The term "degrowth" has emerged within ecological and other heterodox schools of economics as a critique of the idea (and ideology) of economic growth. Instead, degrowth advocates a contraction of economies by reducing production and consumption, arguing that it is possible to do so without reducing prosperity or wellbeing. One might see in the degrowth community a resurgence of a radical theoretical and political variant of environmentalism, or "ecologism," based on the key premise that there are, and that there must be, "limits to growth."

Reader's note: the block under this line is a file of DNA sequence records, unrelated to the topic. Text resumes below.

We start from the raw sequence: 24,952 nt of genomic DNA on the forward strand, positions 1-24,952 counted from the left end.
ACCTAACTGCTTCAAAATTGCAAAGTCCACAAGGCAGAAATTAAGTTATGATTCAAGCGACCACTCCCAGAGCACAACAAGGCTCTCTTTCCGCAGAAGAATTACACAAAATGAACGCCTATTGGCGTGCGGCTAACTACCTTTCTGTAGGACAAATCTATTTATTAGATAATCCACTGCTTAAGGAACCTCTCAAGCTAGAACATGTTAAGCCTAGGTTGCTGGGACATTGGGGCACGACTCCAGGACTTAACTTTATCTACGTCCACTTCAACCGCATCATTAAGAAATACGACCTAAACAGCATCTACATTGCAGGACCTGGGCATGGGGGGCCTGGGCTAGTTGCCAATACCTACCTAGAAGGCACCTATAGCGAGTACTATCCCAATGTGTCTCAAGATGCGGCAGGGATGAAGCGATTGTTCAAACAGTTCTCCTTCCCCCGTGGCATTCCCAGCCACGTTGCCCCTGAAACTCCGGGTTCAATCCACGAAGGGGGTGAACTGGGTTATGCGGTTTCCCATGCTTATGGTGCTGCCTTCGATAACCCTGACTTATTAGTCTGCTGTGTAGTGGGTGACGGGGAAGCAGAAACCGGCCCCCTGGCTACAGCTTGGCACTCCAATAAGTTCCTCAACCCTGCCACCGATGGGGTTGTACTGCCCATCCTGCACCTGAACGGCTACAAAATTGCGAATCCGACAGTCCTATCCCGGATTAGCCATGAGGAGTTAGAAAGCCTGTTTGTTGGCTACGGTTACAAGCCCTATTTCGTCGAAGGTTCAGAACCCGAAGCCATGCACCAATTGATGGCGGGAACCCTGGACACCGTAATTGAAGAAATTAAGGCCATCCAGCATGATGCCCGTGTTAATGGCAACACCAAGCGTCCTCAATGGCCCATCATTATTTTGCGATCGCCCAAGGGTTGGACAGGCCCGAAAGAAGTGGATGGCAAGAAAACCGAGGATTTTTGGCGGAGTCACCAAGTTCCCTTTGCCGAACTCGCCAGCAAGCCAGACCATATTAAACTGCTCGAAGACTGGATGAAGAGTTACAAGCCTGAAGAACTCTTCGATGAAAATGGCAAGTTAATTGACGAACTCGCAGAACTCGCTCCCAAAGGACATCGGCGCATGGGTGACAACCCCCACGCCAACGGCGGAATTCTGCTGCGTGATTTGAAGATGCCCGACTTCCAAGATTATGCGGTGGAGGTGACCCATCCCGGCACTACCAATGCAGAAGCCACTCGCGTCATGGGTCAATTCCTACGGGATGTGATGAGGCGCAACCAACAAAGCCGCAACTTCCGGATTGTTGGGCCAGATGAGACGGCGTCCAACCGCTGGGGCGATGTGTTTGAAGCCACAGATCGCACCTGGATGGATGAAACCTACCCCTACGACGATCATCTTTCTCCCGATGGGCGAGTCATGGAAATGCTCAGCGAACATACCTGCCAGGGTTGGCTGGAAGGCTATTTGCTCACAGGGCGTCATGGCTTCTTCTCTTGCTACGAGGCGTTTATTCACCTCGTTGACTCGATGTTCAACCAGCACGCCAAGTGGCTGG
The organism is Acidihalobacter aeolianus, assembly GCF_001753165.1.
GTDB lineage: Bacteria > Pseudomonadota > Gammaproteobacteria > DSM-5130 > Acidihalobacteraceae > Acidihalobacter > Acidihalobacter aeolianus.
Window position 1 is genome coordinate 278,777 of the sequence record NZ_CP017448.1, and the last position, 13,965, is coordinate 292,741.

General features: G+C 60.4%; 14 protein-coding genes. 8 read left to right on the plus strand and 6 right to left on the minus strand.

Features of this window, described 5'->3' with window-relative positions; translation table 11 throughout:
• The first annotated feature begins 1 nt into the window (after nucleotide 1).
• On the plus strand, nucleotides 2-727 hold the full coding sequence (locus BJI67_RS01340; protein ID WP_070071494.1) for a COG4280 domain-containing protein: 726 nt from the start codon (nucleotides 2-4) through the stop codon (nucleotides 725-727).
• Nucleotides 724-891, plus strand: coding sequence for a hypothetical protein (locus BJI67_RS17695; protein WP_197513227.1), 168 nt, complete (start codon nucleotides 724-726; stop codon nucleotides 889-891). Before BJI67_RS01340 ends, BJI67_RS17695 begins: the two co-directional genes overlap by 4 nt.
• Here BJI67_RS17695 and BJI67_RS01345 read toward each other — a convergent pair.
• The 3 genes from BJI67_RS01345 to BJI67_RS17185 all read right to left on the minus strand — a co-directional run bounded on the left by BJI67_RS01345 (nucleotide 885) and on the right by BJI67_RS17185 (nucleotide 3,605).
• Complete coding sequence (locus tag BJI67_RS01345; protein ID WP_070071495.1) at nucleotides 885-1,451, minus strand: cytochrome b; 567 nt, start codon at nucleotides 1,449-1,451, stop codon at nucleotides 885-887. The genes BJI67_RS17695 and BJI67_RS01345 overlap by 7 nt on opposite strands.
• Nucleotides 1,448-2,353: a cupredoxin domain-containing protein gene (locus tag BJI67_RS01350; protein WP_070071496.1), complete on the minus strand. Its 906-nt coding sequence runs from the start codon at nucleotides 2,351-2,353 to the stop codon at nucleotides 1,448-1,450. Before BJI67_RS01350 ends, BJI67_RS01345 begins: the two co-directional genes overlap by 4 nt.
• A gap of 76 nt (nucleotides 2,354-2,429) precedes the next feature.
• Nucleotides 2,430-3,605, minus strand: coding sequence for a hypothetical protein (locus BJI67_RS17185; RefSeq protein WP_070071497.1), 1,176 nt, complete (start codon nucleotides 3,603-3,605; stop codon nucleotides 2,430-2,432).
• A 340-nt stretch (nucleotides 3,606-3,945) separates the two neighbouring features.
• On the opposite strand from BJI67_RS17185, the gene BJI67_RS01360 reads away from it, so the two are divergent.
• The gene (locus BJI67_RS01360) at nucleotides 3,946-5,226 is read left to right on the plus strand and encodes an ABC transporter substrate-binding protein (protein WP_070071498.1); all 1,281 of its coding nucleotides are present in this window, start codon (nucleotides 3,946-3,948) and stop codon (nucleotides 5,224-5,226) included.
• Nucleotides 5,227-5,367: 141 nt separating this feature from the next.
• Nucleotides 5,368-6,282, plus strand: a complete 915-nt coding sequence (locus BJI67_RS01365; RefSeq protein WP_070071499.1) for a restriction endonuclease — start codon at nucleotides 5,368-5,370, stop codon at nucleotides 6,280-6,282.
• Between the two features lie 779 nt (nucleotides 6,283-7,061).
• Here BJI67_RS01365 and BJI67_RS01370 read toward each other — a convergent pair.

While this is an old idea, the recent degrowth literature has given it new shape by bringing different disciplines and schools of thought together in formulating its core critiques and propositions. Degrowth is the interdisciplinary theory, or science, of ecologism and the aim of this book is to summarize its core elements in a brief, succinct, and simple form. It grounds degrowth squarely within the field of ecological economics and, in addition to outlining its key ideas, explores what it would take for an economy to transition to a position that enabled it to prosper without growth.